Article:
The Hindu temple of Angkor Wat enshrines nearly 2000 portraits of ancient Khmer women documented here in the Angkor Wat Devata Inventory.
This article is based on research presented by Trudy Jacobsen in her book “Lost Goddesses: The Denial of Female Power in the History of Cambodia”.
Set like a gem among fertile ricefields, the 11th century Rajarani Temple is a breathtaking example of of Orissan style. It is also an immediate architectural predecessor of the Khmer Empire’s greatest monuments.
On the towers above, serene faces gaze out over the jungle. But below, Jayavarman VII followed the example of King Suryavarman II by filling his monument with female energy. The portraits of sacred women, now called devata or apsaras depending on their style, surround the Bayon.
Just one hundred miles to the south, the Khmer civilization sanctified thousands of female images on the walls of their most important temples, both Hindu and Buddhist. But here, in what is now modern day Thailand, only two devata remain, fulfilling a mysterious spiritual mission long since forgotten.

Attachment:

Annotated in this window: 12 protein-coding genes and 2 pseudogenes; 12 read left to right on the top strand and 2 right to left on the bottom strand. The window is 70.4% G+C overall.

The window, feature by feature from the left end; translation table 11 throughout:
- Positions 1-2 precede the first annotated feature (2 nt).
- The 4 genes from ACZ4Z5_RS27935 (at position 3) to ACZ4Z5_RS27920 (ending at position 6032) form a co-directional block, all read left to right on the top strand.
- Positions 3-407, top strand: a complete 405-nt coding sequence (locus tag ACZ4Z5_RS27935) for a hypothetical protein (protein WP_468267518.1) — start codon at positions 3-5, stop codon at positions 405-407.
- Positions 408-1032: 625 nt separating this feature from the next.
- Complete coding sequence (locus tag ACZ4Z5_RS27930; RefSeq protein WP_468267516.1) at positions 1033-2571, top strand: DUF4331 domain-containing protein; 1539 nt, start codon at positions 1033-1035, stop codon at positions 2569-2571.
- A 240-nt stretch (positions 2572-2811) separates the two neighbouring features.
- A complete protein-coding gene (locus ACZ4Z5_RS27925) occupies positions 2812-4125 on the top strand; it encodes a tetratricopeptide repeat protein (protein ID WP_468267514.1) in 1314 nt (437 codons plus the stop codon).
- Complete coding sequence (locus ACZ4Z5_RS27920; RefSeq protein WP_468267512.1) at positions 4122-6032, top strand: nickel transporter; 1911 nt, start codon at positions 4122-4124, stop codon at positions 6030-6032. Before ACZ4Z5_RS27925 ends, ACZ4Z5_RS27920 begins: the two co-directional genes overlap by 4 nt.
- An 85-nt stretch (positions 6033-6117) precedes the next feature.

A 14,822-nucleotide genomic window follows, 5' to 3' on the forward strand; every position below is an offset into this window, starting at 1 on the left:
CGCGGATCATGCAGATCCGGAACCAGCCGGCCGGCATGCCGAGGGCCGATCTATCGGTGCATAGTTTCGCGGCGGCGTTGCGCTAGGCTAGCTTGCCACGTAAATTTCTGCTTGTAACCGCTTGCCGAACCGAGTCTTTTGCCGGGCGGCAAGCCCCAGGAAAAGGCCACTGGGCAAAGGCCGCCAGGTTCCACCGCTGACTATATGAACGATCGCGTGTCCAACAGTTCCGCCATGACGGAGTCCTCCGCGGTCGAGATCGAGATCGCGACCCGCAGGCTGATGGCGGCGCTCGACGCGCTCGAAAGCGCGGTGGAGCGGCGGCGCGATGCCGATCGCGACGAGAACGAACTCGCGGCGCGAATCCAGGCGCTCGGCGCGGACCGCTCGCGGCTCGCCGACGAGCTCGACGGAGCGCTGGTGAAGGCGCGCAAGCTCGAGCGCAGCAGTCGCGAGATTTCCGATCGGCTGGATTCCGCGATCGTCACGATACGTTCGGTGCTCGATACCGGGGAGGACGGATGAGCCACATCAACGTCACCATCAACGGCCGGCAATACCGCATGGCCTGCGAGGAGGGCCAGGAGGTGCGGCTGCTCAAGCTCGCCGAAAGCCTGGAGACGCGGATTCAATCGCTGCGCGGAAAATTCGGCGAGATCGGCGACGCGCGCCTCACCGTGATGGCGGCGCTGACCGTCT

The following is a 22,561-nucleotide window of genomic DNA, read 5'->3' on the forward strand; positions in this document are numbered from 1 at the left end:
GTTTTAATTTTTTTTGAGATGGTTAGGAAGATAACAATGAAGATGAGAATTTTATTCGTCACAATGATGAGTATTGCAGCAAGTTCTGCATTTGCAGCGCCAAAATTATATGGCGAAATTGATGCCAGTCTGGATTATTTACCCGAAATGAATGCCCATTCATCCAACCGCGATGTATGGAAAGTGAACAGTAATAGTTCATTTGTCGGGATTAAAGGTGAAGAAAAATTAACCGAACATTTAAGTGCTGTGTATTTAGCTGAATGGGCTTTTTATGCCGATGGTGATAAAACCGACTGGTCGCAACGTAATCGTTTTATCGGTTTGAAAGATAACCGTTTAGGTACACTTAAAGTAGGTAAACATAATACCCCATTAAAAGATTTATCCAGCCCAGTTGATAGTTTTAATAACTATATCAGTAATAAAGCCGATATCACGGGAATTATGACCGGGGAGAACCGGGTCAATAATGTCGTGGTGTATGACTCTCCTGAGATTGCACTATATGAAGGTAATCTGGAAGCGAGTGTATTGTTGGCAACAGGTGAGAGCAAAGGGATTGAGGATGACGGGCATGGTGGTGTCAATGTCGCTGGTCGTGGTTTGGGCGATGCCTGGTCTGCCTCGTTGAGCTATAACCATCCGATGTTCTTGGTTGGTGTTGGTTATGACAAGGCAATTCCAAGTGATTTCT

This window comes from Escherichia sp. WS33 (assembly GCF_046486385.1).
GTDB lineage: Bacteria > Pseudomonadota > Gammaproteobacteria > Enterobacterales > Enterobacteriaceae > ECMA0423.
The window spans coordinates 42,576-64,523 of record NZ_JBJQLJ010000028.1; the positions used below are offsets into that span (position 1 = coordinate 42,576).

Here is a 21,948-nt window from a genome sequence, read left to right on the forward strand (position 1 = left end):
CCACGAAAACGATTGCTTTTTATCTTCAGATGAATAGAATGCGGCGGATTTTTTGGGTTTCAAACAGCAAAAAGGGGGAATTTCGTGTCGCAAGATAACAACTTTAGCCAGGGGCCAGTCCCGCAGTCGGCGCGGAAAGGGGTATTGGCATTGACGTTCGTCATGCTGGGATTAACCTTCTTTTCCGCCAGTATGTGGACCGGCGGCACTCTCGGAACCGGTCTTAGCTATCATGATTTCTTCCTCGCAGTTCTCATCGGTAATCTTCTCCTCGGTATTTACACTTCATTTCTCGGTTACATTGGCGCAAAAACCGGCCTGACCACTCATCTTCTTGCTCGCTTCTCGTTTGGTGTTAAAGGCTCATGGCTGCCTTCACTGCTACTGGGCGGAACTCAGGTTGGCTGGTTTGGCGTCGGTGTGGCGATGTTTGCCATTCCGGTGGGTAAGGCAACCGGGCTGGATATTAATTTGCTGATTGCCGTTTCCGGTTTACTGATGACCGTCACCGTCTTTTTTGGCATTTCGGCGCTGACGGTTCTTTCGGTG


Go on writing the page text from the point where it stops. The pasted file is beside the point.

Today acolytes are few, but sacred images of Khmer women still abound, protecting the temple with their auspicious presence.
Who were the six sisters of the Angkor Wat devata at Wat Athvea? South of Siem Reap the small temple enshrines six 12th century goddesses.
The vast temple of Angkor Wat protects a hidden treasure: portrait carvings of 1800 Cambodian women. Is this record an ancient Facebook?
A 12th century Khmer temple in Cambodia, protects an incredible treasure: lifelike royal portrait carvings of 1800 ancient Angkor Wat women.
Miranda Shaw devoted more than a decade of research to creating this epic work, greatly expanding on concepts she introduced in Passionate Enlightenment. Buddhist Goddesses of India by Miranda Shaw book review